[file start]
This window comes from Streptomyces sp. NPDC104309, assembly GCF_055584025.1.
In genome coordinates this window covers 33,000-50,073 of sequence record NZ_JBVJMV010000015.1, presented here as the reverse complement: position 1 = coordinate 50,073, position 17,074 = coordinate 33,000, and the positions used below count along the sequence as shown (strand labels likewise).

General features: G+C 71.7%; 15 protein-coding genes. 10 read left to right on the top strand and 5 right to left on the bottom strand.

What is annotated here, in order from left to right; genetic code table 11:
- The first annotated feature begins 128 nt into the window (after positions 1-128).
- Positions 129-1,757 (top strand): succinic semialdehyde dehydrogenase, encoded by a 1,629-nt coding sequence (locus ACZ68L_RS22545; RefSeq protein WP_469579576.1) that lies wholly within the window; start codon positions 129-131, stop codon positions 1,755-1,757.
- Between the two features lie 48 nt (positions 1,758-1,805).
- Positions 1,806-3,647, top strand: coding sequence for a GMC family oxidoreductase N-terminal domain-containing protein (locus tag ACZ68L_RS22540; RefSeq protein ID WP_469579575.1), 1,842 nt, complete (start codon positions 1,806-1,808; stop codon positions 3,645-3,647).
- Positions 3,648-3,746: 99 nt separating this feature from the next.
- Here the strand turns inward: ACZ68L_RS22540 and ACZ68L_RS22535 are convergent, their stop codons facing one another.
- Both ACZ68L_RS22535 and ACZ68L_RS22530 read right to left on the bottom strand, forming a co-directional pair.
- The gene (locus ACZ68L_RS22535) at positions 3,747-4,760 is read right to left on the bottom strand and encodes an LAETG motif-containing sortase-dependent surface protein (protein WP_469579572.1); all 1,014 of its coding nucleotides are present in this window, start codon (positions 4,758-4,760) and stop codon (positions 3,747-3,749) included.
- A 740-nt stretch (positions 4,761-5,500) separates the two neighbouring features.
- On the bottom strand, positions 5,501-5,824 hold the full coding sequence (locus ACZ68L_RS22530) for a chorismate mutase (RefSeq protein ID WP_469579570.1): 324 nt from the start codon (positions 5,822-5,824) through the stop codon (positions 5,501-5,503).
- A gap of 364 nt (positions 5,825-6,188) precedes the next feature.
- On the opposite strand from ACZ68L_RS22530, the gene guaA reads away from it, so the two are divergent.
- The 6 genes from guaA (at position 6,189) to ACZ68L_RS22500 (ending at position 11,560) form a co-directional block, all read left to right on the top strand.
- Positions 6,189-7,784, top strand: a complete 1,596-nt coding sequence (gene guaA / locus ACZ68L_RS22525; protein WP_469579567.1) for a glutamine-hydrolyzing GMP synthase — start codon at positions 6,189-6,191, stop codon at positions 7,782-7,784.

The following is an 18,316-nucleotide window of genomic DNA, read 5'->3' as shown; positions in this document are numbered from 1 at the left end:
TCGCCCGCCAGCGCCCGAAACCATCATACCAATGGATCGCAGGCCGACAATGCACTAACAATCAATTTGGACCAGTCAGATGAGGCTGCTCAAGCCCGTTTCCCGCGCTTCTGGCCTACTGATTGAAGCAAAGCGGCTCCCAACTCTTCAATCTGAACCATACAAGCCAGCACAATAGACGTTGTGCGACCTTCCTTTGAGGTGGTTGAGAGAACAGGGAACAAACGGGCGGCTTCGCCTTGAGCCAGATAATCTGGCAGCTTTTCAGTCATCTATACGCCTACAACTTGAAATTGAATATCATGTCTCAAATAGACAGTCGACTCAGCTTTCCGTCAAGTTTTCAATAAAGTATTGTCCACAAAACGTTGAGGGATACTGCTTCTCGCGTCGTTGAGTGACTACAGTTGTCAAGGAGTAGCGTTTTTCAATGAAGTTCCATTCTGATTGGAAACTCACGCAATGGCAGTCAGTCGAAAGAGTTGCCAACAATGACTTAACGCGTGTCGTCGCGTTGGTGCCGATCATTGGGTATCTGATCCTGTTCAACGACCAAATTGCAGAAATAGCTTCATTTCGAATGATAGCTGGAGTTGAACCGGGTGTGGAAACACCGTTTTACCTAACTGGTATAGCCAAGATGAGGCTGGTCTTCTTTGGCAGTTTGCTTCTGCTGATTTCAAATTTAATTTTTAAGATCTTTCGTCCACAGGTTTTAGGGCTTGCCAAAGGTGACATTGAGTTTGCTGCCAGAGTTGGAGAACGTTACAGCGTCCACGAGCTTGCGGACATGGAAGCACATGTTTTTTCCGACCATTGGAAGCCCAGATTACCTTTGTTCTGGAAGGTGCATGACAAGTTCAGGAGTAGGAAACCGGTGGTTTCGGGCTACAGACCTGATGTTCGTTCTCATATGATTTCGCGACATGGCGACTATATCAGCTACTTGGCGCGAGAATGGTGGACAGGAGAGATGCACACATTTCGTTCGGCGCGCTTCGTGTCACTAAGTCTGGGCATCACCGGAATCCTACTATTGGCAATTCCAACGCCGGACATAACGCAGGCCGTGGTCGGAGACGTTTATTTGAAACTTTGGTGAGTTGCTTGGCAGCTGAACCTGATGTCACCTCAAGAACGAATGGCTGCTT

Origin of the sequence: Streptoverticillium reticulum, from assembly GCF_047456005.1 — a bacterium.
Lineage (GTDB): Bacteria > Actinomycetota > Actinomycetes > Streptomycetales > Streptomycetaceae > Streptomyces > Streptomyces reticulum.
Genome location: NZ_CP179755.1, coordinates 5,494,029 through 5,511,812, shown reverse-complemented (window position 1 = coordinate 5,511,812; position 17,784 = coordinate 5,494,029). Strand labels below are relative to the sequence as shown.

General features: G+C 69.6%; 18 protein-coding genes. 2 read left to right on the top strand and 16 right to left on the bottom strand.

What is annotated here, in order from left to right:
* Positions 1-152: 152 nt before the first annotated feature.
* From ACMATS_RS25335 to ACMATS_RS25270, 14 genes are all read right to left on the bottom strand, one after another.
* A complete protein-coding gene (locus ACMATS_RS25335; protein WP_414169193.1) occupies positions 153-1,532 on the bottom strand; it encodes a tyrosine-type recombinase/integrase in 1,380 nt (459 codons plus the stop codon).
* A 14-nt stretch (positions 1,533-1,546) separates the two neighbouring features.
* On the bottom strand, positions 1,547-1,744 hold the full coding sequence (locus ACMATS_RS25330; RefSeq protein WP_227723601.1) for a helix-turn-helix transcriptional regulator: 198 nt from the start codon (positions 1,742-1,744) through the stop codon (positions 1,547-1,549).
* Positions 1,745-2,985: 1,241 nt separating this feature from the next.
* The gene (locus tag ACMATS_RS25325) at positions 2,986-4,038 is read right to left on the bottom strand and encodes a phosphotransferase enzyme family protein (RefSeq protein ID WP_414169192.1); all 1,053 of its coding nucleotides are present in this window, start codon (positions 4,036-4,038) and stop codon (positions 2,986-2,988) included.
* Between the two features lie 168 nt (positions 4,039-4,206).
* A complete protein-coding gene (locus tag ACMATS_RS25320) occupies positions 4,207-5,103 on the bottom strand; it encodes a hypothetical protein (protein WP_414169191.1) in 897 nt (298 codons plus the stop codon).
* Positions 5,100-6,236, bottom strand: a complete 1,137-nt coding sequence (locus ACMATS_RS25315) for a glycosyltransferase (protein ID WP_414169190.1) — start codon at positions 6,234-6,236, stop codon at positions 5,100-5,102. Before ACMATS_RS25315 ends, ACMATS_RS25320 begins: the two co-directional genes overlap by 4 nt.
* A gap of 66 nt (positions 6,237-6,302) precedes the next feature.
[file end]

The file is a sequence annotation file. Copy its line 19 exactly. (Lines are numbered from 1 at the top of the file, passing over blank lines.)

The following is an 18,316-nucleotide window of genomic DNA, read 5'->3' as shown; positions in this document are numbered from 1 at the left end: